RDD is the core of Spark. It is an abstraction of all magic that happens under the hood of Spark Core. This makes sure that a given job is equally distributed across clusters, that it can fairly handle in a resilient manner, and eventually looks like a Dataset. So these RDD objects are a way of storing keys and value information. To make RDD’s we use something called SparkContext. 

SparkContext is the environment within which we are running RDD’s. The RDD is created by a driver program of SparkContext. SparkContext is responsible for resiliency and distribution. We can use Spark shell which creates a “sc” object for us or we can create a spark object from a standalone script that we can run on a scheduler. Essentially SparkContext is what creates RDD that we start with. 

Creating RDD can be done in several different ways, for example, if we want to create an RDD of numbers that parallelize sequence of numbers such as:

nums = parallelize([1,2,3,4])

This will create  RDD “nums” with given value of 1,2,3,4 and now we can act upon the nums RDD. But in reality, this data is too small, we to create a RDD, we load may load a text file from local or cloud drive, such as:

sc.textFile(“file:///c:/users/myname/ALargeTextFile.txt”)

Or

sc.textFile(s3n://, hdfs://)  

We can use URL or even cluster of HDFS infrastructure to load a file as RDD that will contain a line of text in every row of RDD. We can also create RDD from Hive context as shown:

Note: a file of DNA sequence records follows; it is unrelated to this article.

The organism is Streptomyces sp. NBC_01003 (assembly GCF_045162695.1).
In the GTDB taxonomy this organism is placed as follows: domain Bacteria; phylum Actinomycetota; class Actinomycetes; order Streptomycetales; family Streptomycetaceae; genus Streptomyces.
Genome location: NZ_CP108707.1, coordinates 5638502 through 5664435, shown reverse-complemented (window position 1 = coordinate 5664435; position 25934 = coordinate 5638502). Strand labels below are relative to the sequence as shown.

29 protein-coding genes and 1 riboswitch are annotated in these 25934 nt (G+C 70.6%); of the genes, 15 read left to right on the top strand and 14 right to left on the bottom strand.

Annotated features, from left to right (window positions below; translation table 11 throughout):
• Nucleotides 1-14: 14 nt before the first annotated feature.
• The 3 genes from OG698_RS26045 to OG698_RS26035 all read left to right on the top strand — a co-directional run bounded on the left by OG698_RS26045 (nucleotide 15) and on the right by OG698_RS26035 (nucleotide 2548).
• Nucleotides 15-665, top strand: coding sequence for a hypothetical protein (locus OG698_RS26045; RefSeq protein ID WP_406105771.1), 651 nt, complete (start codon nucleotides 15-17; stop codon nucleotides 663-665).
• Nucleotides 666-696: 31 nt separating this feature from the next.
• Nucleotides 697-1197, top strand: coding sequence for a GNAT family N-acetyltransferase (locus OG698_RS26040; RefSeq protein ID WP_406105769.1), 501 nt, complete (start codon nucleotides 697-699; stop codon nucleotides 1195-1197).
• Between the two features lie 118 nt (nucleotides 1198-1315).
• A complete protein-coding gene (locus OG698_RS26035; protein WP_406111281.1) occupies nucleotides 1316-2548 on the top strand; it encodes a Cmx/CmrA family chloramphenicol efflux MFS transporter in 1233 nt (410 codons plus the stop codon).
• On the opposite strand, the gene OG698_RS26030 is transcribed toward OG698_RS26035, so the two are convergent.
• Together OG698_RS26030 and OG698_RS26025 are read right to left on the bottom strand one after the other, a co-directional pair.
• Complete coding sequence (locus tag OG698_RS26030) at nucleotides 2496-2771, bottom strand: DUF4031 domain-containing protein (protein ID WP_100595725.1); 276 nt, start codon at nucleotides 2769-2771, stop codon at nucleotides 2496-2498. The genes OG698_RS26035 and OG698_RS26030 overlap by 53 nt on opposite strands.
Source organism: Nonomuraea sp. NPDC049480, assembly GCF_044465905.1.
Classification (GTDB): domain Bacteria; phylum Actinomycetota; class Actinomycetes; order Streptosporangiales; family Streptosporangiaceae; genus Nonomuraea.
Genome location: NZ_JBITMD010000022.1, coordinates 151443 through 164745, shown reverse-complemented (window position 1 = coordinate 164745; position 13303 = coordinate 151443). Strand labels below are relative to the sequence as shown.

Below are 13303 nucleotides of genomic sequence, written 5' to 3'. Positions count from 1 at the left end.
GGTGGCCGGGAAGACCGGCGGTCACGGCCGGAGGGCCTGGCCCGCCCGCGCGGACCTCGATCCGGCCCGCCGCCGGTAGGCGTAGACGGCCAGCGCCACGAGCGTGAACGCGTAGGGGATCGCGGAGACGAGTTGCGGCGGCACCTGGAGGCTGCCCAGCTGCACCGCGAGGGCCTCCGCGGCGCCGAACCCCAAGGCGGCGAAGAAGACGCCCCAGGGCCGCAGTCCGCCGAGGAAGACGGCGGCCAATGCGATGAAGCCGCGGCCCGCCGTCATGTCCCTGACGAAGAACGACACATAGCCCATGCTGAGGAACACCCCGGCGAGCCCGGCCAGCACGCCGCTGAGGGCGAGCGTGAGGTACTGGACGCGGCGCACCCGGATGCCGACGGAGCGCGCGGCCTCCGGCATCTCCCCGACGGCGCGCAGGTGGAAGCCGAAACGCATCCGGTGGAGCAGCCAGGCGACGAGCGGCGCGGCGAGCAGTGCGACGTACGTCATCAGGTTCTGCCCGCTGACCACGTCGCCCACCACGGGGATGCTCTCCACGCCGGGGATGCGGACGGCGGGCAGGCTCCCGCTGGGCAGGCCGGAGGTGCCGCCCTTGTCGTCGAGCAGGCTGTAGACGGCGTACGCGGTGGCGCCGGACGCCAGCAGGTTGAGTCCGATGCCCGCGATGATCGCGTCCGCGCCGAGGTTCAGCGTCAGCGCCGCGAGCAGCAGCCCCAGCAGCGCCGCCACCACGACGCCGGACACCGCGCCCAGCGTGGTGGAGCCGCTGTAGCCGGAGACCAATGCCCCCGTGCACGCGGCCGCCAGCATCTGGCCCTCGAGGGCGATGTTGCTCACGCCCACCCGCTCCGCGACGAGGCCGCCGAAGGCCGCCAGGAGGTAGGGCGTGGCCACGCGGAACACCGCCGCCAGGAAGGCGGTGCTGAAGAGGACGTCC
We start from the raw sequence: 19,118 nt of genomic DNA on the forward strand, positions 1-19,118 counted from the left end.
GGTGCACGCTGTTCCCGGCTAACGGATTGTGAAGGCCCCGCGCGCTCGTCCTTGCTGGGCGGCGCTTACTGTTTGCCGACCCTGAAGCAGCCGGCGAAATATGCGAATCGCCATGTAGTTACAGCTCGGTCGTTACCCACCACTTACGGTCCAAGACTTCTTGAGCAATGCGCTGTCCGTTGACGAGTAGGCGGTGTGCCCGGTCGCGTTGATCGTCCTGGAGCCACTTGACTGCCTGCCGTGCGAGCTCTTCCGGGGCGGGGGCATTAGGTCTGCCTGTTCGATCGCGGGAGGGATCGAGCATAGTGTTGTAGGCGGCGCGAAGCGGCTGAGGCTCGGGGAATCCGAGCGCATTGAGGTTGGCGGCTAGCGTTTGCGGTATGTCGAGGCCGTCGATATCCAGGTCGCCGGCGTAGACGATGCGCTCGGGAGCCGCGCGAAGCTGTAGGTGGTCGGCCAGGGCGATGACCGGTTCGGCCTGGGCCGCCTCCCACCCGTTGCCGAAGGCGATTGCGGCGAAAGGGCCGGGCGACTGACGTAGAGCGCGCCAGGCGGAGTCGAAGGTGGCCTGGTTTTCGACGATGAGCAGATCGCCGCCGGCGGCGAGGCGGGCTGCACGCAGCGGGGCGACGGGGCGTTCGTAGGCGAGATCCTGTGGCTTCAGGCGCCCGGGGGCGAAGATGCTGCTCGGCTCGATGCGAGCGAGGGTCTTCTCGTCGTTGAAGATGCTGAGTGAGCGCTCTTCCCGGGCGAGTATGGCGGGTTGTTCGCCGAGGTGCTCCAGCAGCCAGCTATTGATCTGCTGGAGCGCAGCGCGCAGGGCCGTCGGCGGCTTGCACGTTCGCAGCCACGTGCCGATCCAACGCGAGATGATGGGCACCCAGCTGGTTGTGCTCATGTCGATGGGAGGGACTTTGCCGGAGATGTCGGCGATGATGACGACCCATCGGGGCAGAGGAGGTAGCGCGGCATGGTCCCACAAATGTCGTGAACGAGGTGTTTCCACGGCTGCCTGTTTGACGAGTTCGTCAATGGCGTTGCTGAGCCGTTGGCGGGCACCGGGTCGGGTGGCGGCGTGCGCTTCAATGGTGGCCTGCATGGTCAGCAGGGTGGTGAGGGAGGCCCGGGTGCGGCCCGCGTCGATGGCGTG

hiveCtx = HiveContext(sc) 

rows = hiveCtx.sq(“Select name, age FROM users”)

This way we can do SQL queries from within Spark. Besides you can create RDD from any database such as Cassendra, JDBC, HBase, Elasticsearch, JSON, CSV, sequence file, object files, and various compressed formats. Basically from any datasource that Hadoop supports.

Transforming RDD’s

There are various RDD operations that can be executed based upon business requirement, listed as:

  • map
  • flatmap
  • filter
  • distinct
  • sample
  • union, intersection, subtract, cartesian

Once we have RDD, we can think in terms of mappers and reducers. We can use “map”, which will apply some function transforming rows and columns creating a new transformed RDD. Map is used when we have one to one relationship , so as one input row is mapped to one output row RDD. But sometimes we may need many rows to converge into one row, “flatmap” performs that for us. Or maybe we want to split an input line into multiple rows, we can use flatmap. Another scenario where flatmap may be used is if we want to discard some of the input line. In short, “map” can have only a one-to-one relationship between input lines and output rows, while “flatmap” can have any type of relationship.